Monday, April 14, 2008

Turning Pro?

Credit where credit’s due

I’m tired of everyone waxing poetic about how Tiger Woods lost the Masters. That’s about as annoying as saying Memphis gave Kansas the national championship – actually, more so considering the fickle nature of golf.

I’m well aware of how good Tiger’s been so far this year – seven wins in eight starts, including five in a row – just as I’m aware of how he first broached the concept of the Grand Slam, calling it “possible” on his website.

But I think what most of us fail to realize – which is ironic, considering how many of us likely play golf – is how the game doesn’t exactly lend itself to momentum. In baseball, a string of hits can lead to a nine- or 10-game hit streak. In basketball, rattling off a few wins in a row can really help a team feed off itself and perform better.

But in golf, momentum means nothing. Sure, Tiger was 7-for-8 before coming to Augusta. Apparently, the golfing gods didn’t care, seeing fit to take away his putter while simultaneously giving Trevor Immelman nearly every break possible.

That Tiger was still in contention on Sunday – he finished second at 5-under – speaks to his talent, which is enough to get him past most of his foibles. The putter is normally the first to go, and the way golf is, it can go at any time.

So enough about how Tiger lost the Masters. The law of averages simply caught up with him.

But Immelman, the first South African to wear the green jacket since Gary Player in 1978? This was his time. He struck the ball well, made putts, and a triple-bogey on 12 aside, he held firm on Sunday when everyone else around him yacked all over themselves.

And considering the adversity Immelman has faced over the past year – namely his health scares – I’m more inclined to congratulate him and pat him on the back than I am to point at Tiger and ask why he didn’t win.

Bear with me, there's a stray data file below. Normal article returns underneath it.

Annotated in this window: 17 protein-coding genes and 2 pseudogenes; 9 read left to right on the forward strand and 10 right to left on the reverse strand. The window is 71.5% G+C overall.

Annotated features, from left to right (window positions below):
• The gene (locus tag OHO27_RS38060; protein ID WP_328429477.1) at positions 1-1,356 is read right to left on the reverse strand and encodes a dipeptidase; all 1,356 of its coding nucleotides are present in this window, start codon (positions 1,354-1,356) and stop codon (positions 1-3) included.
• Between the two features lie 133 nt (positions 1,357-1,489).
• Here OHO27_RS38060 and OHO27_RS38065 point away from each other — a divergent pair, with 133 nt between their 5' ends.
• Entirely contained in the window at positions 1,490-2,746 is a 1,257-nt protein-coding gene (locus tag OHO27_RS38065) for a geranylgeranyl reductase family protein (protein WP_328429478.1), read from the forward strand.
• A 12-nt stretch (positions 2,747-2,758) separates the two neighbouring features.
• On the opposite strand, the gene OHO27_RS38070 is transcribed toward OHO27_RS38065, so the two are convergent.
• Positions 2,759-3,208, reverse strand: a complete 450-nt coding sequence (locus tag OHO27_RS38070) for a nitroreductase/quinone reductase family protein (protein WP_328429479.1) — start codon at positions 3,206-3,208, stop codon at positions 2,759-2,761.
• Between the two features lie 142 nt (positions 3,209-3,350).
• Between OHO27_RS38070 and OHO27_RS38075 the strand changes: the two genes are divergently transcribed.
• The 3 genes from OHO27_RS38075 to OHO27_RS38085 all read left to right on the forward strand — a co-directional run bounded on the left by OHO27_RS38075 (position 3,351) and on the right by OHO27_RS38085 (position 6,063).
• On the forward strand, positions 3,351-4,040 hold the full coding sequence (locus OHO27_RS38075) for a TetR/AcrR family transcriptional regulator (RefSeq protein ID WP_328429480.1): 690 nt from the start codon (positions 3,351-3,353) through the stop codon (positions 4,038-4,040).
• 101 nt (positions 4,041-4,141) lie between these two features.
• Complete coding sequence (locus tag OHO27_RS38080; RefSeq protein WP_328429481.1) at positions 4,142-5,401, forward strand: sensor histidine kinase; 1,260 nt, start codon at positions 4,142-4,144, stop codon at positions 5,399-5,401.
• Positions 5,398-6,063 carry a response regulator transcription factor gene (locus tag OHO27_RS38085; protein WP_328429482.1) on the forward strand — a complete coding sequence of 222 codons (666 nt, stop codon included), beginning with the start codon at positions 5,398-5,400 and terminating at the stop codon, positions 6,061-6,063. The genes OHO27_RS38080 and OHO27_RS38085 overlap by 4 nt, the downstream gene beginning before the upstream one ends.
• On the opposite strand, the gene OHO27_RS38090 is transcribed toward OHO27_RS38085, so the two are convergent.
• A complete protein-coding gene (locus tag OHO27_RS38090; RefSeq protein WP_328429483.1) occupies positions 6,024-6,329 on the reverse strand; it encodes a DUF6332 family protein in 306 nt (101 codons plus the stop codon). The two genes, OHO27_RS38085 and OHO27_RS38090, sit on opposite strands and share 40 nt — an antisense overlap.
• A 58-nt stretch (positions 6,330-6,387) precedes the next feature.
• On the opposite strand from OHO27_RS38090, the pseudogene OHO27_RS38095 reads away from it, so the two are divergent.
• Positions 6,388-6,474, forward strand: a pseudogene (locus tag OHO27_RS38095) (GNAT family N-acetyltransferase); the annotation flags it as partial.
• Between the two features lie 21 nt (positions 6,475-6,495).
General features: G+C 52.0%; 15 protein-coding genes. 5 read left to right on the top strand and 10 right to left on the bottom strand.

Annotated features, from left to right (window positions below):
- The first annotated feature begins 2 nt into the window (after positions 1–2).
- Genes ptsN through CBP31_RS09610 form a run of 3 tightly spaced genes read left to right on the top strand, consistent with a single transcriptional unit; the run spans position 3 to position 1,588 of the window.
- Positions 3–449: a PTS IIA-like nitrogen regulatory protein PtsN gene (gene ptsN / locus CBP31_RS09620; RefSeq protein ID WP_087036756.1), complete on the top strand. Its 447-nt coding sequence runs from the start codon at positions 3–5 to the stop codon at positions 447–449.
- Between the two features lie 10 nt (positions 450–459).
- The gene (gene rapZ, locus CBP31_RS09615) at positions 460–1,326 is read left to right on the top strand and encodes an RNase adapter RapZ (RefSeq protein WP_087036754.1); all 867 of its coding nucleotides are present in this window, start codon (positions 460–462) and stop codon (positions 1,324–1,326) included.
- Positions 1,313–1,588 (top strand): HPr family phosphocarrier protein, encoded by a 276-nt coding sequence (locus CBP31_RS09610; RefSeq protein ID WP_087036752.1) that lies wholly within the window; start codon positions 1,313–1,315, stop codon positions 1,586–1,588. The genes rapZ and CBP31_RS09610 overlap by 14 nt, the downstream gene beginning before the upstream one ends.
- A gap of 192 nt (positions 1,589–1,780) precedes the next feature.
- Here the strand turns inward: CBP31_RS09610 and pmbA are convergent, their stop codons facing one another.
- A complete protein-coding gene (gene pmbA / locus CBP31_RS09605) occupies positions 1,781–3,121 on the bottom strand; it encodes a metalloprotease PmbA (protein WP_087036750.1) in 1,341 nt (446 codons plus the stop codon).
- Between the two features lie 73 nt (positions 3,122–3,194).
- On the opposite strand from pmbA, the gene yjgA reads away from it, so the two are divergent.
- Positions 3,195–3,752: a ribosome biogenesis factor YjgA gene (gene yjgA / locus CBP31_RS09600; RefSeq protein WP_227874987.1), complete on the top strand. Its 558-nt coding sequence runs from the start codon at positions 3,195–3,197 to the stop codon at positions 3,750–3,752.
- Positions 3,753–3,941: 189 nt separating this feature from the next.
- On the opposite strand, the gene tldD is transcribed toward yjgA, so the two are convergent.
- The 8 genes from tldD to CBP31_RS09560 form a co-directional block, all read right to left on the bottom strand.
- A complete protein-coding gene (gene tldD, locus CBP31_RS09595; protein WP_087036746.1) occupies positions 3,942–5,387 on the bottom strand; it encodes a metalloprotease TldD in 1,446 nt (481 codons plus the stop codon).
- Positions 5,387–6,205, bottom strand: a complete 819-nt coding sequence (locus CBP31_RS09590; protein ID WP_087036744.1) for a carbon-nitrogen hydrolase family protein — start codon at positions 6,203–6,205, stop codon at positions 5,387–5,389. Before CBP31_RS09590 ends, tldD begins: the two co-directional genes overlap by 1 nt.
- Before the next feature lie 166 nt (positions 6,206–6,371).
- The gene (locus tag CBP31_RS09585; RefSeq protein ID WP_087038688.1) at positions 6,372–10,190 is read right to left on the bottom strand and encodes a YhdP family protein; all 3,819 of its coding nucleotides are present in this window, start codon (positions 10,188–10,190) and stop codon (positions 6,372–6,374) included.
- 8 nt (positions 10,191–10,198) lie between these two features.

Tiger Woods is still the best golfer today – perhaps the best ever. This year’s Masters doesn’t change that.

You realize it’s just a game, right?

Am I the only one who thinks this whole jersey thing at the new Yankee Stadium is much ado about nothing?

In case you haven’t heard by now, one of the construction workers buried a David Ortiz Red Sox jersey in the concrete below what will be the visitors’ dugout at the new Yankee Stadium that will open next season. The worker, a Red Sox fan, apparently thought burying the jersey would curse the Yanks’ new digs – much the way the Babe Ruth sale apparently cursed Boston over 90 years ago.

What amazes me is how seriously everyone took this. I won’t deny Yankees-Red Sox is baseball’s biggest rivalry – think Duke-North Carolina in pinstripes – but last I checked, baseball was just a game, and there were 28 other teams in America and Canada playing it.

Hank Steinbrenner said he hoped the worker’s peers “beat the [expletive] out of him.” The worker responded by telling Steinbrenner to bring it – and for Jorge Posada to tag along for the melee.

Listen … this curse thing is preposterous. Boston took 86 years to win a World Series because for 86 years, they just weren’t good enough. Same goes for the Chicago Cubs and the century that has passed since their last title.

Though it may be Yankees-Red Sox, it’s still just baseball. Get a grip, people …

Just a game

… Because sometimes there are things more important than what goes on in the diamond.

Take Georgia Tech, which canceled Tuesday’s game against Georgia Southern. Yellow Jackets pitcher Michael Hutts was found dead in his apartment on Friday, which at first postponed Georgia Tech’s game against Miami.

The Yellow Jackets have lost their last three games and canceled Tuesday’s game to attend Hutts’ funeral.

Cause of death may not be known for several weeks, but one thing is known: Georgia Tech and Georgia Southern get it. There is an argument to be made for playing the games as scheduled, to push through and play for the sake of normalcy and to provide an escape.

But Yellow Jackets coach Danny Hall admitted his team was grief-stricken, and sometimes it’s more important to stop and grieve than it is to soldier forth.

Baseball will still be there when the Yellow Jackets return to the field. Michael Hutts will not. I’m just glad everyone involved realizes that.

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